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Cannabis could help veterans battling PTSD, but a big catch-22 keeps it out of their hands

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LOS ANGELES (CIRCA) — When it comes to testing cannabis' effects in helping treat post-traumatic stress disorder (PTSD), the plant is up against a catch-22.

"When people wonder why there's not more research on cannabis as a treatment for PTSD, it's because the U.S. government has systematically impeded cannabis research for decades," said Dr. Sue Sisley, president of the Scottsdale Research Institute.

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Dr. Sue Sisley, president of the Scottsdale Research Institute, is helping study the effects of cannabis on PTSD symptoms. (Circa)

PTSD is a condition that can occur in people who have experienced severe trauma. The best-known examples are in troops who were traumatized on a tour of duty.

"PTSD is actually a cluster of different symptoms," said Natalie Ginsberg, the policy and advocacy director for the Multidisciplinary Association for Psychedelic Studies (MAPS). "Cannabis is particularly effective because it works with the endocannabinoid system, which regulates our whole body."

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MAPS, in collaboration with the Scottsdale Research Institute in Arizona, has spent the last few years researching the use of cannabis in the treatment of PTSD.

"So, basically, we conduct controlled trials on cannabis flower, and our current study is an FDA Phase 2 trial looking at cannabis for treating veterans with PTSD," said Sisley.

Past efforts mainly examined how cannabis can treat PTSD through observational studies as opposed to clinical trials, which is what the medical community relies on for validation and to change federal policy. Although research is still underway and there's already proof that cannabis can help treat PTSD symptoms, there are still many obstacles to overcome.

"The biggest challenge that we've had in our field of researching cannabis for PTSD is literally doing the research, which is really astounding, considering we're doing research with psychedelics like MDMA and LSD more easily," said Ginsberg. "The reason that we're blocked with cannabis is because the government only allows us to use one source of cannabis at the University of Mississippi to do this research. And it’s really just inadequate.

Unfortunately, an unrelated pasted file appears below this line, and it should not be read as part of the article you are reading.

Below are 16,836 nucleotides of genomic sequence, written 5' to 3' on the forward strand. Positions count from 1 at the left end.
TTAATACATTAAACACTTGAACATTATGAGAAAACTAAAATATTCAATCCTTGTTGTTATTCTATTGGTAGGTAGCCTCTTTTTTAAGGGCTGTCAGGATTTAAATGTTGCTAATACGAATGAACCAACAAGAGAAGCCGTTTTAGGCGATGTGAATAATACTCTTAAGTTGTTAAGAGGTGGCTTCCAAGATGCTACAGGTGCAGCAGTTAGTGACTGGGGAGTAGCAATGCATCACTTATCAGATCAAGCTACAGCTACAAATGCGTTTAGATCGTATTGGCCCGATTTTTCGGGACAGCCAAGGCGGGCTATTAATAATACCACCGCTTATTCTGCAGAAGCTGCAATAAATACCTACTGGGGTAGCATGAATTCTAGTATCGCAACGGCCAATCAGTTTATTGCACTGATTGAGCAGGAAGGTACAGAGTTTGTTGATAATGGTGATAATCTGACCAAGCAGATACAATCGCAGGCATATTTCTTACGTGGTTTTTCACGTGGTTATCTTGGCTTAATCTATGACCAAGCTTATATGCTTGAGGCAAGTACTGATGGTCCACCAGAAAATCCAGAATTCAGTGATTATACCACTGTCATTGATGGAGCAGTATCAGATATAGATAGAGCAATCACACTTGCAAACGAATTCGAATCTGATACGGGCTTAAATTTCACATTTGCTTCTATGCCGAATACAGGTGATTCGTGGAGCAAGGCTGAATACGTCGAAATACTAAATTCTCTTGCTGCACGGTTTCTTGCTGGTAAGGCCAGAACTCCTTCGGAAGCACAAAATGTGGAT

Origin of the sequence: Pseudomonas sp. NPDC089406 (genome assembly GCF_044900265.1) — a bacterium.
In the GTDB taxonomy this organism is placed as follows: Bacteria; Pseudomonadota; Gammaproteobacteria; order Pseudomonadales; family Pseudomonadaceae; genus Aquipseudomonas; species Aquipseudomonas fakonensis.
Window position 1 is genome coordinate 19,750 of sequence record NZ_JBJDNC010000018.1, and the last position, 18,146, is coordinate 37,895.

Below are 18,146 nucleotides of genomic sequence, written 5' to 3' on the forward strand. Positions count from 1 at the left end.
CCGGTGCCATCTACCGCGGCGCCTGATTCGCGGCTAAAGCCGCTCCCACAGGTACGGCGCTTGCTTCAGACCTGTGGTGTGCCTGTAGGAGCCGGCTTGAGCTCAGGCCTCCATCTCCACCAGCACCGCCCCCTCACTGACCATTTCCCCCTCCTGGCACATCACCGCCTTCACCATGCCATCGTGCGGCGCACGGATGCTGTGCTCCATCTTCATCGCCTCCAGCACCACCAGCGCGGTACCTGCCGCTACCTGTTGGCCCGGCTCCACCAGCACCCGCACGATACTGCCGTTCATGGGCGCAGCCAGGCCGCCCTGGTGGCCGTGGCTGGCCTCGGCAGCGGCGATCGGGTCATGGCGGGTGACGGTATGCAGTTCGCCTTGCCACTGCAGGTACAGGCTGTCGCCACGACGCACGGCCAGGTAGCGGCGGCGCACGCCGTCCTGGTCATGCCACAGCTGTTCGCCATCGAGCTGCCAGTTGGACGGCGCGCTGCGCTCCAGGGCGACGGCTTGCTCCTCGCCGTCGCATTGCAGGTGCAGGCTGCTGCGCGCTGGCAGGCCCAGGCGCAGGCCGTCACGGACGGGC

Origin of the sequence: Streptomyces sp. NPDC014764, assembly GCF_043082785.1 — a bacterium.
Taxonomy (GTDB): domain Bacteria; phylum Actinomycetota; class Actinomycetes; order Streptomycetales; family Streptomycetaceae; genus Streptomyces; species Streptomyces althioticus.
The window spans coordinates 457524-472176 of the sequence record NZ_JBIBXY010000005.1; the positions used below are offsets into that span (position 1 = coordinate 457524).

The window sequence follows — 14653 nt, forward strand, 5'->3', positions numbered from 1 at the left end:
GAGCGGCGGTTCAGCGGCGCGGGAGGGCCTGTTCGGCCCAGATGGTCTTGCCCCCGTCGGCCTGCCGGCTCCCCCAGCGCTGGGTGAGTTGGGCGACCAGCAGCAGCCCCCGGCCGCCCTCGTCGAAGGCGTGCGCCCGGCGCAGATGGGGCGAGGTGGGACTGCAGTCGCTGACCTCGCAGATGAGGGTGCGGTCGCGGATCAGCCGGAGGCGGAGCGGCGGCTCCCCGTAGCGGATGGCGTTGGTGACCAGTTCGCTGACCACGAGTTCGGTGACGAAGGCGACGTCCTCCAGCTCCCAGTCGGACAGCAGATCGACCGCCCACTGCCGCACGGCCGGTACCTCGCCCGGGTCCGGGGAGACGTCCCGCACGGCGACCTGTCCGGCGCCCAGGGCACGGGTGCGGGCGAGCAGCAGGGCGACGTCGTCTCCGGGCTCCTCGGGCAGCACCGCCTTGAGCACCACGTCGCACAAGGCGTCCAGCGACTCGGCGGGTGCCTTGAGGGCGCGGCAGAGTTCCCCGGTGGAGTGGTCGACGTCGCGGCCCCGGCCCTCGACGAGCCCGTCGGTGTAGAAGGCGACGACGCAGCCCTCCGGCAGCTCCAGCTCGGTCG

"They don't have the strains that we need. But beyond that, most importantly, it's grown by the government. And because it's grown by the government, we cannot use it for our final phase of FDA research."

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Natalie Ginsberg with MAPS directs the group's policy and advocacy. (Circa)

But there's another challenge awaiting the veterans looking to cannabis for help: Because marijuana is still considered illegal by federal law, the U.S. Department of Veterans Affairs can decline to assist veterans who test positive for the plant.

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"One of the challenges that I currently have is they won't prescribe my medication, which I need for pain, if I have cannabis in my system," said Devante Stroman, a retired U.S. veteran. "This is the biggest obstacle that we veterans and everyone has right now, because it's approved through our state but yet the federal government says no."

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Devante Stroman is a retired U.S. veteran who says cannabis helps treat symptoms of his PTSD. (Circa)

And Stroman says he can definitely see the benefits of cannabis.

"It calms me, it helps with my anxiety and my depression," he said. "The PTSD wasn't really as bad when I was in the service, more so when I got out."

So, if we have strong, anecdotal evidence that cannabis helps treat PTSD, why hasn't it been brought to market?

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A look at some research into cannabis. (Circa)

"We know that these groups like the private prisons, law enforcement, big pharma, all have a deep, vested interest in suppressing cannabis research," said Sisley. "And if there is data from randomized, controlled trials suggesting that cannabis could be beneficial for treating PTSD, that is very harmful to their bottom line.

"Their revenue stream depends on cannabis remaining illegal."

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